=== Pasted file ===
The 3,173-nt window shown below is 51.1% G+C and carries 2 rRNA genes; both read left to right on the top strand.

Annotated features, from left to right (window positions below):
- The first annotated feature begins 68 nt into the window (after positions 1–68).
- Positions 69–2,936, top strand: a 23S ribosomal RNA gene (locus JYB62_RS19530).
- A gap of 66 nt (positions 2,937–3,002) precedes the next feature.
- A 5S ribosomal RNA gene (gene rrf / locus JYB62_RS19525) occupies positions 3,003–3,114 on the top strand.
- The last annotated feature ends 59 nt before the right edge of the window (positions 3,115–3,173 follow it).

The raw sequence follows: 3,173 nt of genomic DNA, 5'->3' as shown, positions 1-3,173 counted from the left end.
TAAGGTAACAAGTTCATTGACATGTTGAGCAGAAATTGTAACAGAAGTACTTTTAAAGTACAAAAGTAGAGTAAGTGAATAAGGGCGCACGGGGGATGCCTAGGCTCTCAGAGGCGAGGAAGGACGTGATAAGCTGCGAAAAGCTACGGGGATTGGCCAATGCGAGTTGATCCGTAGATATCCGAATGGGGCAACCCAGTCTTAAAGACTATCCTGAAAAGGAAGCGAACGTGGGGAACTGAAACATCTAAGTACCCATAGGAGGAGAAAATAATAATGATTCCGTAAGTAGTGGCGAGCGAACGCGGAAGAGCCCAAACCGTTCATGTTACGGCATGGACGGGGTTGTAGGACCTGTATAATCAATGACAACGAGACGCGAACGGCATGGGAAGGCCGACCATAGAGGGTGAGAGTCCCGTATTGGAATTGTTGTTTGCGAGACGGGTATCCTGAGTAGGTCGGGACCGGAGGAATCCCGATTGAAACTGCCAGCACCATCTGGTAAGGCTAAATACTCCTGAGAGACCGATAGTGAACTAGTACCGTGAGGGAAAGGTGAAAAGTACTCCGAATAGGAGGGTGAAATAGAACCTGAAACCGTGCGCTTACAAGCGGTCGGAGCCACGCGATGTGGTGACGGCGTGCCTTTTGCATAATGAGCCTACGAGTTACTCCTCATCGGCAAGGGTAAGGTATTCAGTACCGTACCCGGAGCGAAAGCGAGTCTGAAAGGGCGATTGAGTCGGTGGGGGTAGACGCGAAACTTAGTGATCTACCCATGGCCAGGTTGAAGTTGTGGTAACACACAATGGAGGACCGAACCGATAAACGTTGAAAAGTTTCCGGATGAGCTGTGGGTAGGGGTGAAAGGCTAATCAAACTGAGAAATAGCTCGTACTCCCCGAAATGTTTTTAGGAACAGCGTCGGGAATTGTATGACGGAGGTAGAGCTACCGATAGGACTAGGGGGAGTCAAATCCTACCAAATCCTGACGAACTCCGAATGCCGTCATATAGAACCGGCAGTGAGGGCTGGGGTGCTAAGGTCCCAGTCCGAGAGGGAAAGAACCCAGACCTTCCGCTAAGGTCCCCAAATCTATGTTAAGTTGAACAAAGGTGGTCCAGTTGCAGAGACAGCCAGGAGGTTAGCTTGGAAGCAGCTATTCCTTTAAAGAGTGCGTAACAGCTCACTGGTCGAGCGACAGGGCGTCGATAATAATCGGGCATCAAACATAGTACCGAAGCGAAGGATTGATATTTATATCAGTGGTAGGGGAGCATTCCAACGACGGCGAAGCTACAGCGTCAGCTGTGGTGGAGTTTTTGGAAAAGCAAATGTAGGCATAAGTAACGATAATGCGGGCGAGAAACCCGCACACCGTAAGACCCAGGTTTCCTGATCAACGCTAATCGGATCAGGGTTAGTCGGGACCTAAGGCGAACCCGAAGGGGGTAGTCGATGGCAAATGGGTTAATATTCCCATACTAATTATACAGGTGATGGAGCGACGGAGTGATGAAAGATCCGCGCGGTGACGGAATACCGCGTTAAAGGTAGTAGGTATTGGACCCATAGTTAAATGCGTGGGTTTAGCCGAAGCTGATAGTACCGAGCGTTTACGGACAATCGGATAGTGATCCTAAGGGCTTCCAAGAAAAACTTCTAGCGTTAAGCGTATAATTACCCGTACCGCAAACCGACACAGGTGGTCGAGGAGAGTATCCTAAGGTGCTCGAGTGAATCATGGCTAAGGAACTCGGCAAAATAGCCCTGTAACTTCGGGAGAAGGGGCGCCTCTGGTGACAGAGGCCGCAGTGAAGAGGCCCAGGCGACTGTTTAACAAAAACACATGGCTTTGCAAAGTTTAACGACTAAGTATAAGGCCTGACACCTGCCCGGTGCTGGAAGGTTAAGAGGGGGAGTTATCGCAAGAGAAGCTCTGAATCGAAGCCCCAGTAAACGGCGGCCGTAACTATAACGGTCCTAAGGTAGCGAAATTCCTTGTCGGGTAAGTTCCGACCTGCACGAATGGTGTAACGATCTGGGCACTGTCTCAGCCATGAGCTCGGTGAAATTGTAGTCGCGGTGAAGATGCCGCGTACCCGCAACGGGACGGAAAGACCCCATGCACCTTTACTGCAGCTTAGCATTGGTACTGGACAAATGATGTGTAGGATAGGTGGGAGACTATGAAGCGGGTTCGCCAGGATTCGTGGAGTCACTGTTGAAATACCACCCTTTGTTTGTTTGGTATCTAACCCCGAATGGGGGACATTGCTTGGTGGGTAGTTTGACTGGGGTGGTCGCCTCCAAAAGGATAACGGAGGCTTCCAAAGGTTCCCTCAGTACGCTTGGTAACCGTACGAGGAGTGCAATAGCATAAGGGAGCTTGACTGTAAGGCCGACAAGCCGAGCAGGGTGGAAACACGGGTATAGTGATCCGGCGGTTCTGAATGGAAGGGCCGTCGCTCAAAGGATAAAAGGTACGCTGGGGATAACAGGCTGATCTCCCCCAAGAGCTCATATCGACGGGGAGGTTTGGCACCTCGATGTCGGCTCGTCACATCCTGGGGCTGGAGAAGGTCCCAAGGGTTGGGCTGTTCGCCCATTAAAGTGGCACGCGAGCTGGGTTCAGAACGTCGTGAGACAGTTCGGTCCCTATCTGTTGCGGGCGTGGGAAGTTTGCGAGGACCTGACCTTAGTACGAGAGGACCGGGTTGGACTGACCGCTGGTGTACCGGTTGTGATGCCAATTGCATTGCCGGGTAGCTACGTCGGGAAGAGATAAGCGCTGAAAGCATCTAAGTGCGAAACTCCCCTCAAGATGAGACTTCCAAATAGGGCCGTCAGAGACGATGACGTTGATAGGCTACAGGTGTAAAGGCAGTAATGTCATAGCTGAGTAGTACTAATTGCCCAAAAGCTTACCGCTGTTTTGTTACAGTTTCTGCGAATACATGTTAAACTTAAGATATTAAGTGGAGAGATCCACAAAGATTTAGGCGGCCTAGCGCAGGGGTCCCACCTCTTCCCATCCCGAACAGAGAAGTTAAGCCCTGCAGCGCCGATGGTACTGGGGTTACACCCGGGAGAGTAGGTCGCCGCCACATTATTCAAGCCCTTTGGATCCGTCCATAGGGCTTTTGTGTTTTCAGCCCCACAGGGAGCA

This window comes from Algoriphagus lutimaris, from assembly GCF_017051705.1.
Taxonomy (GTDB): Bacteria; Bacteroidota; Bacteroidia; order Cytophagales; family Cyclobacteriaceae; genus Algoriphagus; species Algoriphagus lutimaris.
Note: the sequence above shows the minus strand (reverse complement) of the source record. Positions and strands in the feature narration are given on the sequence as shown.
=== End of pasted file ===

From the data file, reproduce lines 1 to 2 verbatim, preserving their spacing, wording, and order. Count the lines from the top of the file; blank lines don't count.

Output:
The 3,173-nt window shown below is 51.1% G+C and carries 2 rRNA genes; both read left to right on the top strand.

Annotated features, from left to right (window positions below):